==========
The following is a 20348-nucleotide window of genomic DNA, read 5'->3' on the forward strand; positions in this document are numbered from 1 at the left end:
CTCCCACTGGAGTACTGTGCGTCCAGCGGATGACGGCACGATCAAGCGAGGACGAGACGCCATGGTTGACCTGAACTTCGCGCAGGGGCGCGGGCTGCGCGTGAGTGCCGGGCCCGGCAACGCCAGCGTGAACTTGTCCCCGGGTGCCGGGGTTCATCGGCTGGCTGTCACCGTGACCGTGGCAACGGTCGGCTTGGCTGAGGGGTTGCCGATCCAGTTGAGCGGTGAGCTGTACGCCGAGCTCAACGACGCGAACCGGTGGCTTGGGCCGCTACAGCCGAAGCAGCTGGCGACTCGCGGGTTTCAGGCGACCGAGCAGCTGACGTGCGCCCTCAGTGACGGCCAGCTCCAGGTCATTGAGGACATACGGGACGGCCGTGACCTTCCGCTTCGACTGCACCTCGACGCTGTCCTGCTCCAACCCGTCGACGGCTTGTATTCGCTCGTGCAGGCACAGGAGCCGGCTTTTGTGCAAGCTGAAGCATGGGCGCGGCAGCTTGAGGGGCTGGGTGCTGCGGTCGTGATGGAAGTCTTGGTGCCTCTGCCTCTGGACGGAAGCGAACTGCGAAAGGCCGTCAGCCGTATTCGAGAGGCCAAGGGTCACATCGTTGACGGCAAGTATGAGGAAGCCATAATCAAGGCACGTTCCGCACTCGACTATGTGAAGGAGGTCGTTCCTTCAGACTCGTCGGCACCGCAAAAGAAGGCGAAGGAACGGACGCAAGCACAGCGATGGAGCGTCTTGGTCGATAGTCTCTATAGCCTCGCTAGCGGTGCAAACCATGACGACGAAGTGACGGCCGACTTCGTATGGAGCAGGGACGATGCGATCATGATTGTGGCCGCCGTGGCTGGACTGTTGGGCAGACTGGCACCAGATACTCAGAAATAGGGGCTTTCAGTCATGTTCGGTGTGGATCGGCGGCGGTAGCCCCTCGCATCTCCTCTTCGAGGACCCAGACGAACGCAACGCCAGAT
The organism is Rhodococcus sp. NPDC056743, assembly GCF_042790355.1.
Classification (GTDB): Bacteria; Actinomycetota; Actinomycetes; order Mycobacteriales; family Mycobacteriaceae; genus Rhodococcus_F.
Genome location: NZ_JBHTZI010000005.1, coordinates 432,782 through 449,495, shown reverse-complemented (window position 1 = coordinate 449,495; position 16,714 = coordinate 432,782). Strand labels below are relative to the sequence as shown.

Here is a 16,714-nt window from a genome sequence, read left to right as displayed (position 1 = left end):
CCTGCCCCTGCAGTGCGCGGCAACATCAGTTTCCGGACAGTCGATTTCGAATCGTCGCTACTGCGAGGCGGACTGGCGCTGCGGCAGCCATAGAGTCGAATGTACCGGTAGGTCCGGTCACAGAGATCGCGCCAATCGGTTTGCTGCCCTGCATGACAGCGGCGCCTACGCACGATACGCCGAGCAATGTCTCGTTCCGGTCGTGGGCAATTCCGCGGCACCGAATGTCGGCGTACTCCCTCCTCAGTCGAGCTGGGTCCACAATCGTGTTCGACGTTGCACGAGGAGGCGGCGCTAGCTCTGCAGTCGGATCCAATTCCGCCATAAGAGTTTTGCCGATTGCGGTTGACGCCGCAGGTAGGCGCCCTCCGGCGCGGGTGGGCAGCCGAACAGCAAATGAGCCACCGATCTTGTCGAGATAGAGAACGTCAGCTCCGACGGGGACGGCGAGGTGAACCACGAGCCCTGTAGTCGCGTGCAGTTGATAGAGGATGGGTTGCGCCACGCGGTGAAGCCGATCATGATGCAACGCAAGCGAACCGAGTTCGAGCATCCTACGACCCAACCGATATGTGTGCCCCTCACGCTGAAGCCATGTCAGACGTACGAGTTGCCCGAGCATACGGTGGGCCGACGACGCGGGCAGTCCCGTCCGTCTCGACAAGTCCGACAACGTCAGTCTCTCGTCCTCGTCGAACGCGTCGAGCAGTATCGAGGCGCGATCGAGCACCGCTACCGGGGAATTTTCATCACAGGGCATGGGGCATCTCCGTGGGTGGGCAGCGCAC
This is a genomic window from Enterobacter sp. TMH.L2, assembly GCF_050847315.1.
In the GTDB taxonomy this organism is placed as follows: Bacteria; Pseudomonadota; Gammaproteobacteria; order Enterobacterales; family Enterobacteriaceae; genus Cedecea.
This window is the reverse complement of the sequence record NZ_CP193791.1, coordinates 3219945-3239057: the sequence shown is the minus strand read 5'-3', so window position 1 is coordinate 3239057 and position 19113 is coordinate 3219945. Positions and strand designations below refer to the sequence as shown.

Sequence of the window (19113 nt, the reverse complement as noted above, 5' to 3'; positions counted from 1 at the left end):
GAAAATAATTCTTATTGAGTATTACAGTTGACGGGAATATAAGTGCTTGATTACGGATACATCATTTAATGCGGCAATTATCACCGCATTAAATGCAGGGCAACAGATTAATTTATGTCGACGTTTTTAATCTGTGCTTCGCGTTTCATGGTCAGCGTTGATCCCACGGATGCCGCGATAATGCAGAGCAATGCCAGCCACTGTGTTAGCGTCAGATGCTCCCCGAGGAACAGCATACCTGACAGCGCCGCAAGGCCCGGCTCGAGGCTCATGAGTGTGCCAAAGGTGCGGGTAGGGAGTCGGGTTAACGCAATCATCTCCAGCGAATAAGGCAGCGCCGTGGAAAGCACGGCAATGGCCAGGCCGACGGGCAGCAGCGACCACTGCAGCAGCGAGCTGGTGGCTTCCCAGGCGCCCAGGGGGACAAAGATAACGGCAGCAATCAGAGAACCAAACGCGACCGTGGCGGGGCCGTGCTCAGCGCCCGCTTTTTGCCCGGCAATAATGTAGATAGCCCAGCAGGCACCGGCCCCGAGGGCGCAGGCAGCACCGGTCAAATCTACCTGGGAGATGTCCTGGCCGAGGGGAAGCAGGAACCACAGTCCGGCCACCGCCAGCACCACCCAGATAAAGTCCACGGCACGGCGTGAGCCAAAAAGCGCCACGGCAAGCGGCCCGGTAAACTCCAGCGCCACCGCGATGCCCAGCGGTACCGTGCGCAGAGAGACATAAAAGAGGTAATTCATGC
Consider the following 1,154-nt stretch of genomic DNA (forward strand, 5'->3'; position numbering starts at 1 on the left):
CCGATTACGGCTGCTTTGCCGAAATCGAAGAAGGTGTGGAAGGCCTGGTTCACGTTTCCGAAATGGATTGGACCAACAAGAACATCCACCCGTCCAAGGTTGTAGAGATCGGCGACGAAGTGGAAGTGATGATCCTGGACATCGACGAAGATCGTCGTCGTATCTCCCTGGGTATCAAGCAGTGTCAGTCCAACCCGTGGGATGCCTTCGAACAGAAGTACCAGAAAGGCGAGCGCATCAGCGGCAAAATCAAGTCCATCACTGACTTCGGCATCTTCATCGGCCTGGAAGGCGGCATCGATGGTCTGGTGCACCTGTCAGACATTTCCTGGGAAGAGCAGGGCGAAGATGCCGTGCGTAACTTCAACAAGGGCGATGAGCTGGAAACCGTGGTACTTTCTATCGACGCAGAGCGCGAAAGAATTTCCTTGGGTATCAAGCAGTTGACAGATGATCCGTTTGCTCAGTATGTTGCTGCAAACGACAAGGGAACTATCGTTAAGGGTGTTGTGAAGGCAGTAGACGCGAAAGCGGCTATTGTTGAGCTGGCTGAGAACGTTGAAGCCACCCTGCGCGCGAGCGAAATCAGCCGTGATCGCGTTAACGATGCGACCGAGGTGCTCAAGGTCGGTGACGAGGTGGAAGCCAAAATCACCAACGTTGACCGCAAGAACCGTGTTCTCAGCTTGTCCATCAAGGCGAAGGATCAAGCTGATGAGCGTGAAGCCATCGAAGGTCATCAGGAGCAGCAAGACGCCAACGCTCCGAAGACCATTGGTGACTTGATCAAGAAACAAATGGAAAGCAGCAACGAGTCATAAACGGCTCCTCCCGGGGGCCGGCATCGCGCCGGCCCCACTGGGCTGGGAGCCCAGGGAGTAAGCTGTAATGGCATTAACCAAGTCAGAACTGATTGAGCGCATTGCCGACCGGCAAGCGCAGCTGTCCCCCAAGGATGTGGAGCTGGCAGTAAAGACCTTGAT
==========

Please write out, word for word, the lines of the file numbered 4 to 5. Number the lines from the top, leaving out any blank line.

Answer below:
Classification (GTDB): Bacteria; Actinomycetota; Actinomycetes; order Mycobacteriales; family Mycobacteriaceae; genus Rhodococcus_F.
Genome location: NZ_JBHTZI010000005.1, coordinates 432,782 through 449,495, shown reverse-complemented (window position 1 = coordinate 449,495; position 16,714 = coordinate 432,782). Strand labels below are relative to the sequence as shown.